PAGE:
Among others, this HBO star is greening his life in a big way.
Tue, Nov 24, 2009 at 03:46 PM
ECO-RAGE: His character, Vincent Chase, may live an extravagant lifestyle, but in real life, he's all eco.
Adrian Grenier, actor, and Peter Glatzer, producer, helped host the Wired party launching its Manhattan pop-up store, standing by a display of cool green products they'd selected. The co-creators of Alter Eco, the green living show on Discovery's Planet Green, looked delighted to be discussing an hybrid electric bicycle and an LED table lamp made with what looked like foam peanuts but were actually cast-off silkworm cocoons. Asked how they got motivated to go green, the friends said they'd grown up in the urban tristate region but always loved, and increasingly worried about, the threatened natural world.
It was three years ago, when Grenier bought a Brooklyn townhouse in need of major renovation, that he started getting serious about leading a green lifestyle. It's been good discipline, he told us. "I'm sort of both a control freak and a slob, and this was something I could control that also contributed, in a small way, to cleaning up the planet," Grenier said, noting that individual choices really do matter. "Our mission is to inspire people to go green and that it doesn't have to be difficult," Glatzer said. "So we don't preach; instead, we show how a small shift in your thinking can make the difference. In curating for this section of Wired's store, we found the things we liked that had great design, functionality, and were also sustainably made."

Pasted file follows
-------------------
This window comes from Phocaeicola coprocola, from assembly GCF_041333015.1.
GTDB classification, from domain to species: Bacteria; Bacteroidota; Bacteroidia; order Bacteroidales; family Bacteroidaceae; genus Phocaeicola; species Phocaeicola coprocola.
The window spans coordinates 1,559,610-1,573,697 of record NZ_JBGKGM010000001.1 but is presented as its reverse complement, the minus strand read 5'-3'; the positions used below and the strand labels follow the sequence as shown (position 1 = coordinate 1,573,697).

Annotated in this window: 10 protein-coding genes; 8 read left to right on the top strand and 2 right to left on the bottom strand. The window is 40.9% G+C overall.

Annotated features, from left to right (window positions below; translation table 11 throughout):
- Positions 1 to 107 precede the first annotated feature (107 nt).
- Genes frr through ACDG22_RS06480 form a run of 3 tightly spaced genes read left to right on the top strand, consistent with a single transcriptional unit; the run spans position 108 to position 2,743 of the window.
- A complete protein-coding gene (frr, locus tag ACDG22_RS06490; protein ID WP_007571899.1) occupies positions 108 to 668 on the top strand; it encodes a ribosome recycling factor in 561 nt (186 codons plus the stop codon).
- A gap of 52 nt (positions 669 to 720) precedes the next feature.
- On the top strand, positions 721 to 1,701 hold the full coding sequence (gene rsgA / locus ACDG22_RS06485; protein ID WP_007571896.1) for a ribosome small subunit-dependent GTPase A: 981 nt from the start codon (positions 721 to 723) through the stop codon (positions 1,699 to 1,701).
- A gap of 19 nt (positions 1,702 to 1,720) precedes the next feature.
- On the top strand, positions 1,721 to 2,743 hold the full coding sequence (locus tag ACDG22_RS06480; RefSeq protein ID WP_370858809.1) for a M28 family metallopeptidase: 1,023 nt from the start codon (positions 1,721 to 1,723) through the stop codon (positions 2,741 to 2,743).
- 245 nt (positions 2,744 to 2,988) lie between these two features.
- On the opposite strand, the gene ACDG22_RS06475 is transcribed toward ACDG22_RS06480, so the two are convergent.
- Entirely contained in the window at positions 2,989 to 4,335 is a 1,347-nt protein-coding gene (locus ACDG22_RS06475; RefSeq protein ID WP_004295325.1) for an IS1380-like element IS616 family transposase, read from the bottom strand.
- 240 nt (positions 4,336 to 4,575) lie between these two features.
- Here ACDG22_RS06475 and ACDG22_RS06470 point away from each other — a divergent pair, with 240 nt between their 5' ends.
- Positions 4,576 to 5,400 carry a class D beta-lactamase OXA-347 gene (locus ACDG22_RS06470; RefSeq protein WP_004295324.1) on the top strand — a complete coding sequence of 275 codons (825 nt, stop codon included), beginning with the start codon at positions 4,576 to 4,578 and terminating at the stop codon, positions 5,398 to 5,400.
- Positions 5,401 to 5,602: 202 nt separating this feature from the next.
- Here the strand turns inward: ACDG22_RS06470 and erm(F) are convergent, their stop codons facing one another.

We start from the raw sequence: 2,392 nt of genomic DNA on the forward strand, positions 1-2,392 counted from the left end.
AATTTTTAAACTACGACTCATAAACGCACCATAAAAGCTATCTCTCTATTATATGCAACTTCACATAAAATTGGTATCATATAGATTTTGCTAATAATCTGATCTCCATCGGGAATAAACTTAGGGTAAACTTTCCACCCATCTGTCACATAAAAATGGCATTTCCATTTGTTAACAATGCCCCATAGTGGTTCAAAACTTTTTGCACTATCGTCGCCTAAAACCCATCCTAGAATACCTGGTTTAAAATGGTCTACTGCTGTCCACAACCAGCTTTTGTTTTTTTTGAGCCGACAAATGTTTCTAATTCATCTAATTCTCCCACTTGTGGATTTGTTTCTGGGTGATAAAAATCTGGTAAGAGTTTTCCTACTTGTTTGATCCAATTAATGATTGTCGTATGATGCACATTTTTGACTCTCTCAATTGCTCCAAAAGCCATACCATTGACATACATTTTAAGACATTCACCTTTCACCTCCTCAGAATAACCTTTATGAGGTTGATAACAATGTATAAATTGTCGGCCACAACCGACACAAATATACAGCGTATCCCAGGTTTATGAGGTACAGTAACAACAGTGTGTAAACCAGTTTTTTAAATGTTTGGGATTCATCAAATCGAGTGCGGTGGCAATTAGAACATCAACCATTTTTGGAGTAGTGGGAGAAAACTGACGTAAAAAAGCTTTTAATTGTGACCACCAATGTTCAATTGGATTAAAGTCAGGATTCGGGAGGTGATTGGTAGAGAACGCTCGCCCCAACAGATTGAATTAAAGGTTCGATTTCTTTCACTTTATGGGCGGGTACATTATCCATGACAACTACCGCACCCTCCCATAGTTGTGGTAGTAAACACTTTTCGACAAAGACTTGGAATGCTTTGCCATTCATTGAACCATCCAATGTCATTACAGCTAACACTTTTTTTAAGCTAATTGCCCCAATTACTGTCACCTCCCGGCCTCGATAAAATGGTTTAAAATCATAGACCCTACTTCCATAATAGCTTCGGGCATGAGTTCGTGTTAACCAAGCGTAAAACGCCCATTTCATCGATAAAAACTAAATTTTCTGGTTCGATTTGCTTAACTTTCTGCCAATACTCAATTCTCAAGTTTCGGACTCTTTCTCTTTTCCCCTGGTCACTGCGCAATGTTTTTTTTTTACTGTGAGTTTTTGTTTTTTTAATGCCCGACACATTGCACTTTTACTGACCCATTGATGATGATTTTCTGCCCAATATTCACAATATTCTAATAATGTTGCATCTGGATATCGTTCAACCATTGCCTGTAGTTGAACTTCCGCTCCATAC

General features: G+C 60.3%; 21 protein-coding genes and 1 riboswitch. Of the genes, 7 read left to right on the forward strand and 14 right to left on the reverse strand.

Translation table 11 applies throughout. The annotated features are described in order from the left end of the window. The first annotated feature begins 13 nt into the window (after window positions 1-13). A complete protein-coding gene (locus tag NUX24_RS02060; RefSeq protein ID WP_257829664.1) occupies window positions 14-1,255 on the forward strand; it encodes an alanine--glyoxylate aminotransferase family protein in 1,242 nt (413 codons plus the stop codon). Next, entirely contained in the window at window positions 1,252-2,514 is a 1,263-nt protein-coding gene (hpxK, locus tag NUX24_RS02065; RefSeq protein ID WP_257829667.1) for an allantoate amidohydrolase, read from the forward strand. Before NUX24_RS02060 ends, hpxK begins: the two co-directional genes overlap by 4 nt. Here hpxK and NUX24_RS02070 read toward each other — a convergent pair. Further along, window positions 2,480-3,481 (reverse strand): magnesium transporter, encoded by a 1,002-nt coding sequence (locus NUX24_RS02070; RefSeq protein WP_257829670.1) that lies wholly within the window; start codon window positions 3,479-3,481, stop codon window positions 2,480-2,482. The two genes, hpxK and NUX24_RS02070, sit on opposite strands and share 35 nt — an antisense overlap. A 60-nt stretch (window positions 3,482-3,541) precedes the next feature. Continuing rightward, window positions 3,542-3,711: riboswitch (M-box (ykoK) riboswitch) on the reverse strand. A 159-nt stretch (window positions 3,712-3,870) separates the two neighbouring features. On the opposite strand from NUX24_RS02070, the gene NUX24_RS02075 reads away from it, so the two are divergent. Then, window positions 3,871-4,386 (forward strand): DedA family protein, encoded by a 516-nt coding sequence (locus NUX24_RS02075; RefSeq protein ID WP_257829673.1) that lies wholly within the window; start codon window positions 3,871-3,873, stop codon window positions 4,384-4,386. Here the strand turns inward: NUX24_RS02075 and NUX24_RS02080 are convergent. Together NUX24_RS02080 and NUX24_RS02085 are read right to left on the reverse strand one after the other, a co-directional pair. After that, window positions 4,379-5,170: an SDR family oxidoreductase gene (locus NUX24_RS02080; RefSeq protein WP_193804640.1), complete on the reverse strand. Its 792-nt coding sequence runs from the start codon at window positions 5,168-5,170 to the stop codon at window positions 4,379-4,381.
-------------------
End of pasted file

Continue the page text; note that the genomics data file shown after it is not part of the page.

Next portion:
Despite the troubled economy, the business partners were upbeat about the incoming Administration and the promise of public investment in a green infrastructure and jobs. Glatzer and Grenier produced, and Grenier appeared in, public service announcements for the Rock the Vote campaign aimed at registering young voters ages 18-23, who turned out in historical numbers (23 million) for this election. Young adults are also ushering in positive consumer change. In a 2008 survey by Mintel, over half of 18- to- 24 year-olds said they regularly purchase green products, compared with 36% of older Americans (hey, that's still not bad!).
As we studied the Glatzer/Grenier picks, including the big frosted-glass, Mason-style Solar Jar ($42) that could light your patio forever, and wandered through the loftlike store crammed with other enticing green stuff, we began to feel flush with holiday spirit (well, the high-alcohol California wine helped, too, not to mention the lemonade punch and cranberry vodka sans the cranberry juice: Next morning, we could have used the bionic tongue cleaner and mouthwash). So drop by the Wired Store, whether in person (at 15 West 18th St.) or online. And stay tuned for more news about G/G's multiplatform green lifestyle venture, including a forthcoming website.
This article originally appeared in Plenty in November 2008. The story was added to MNN.com.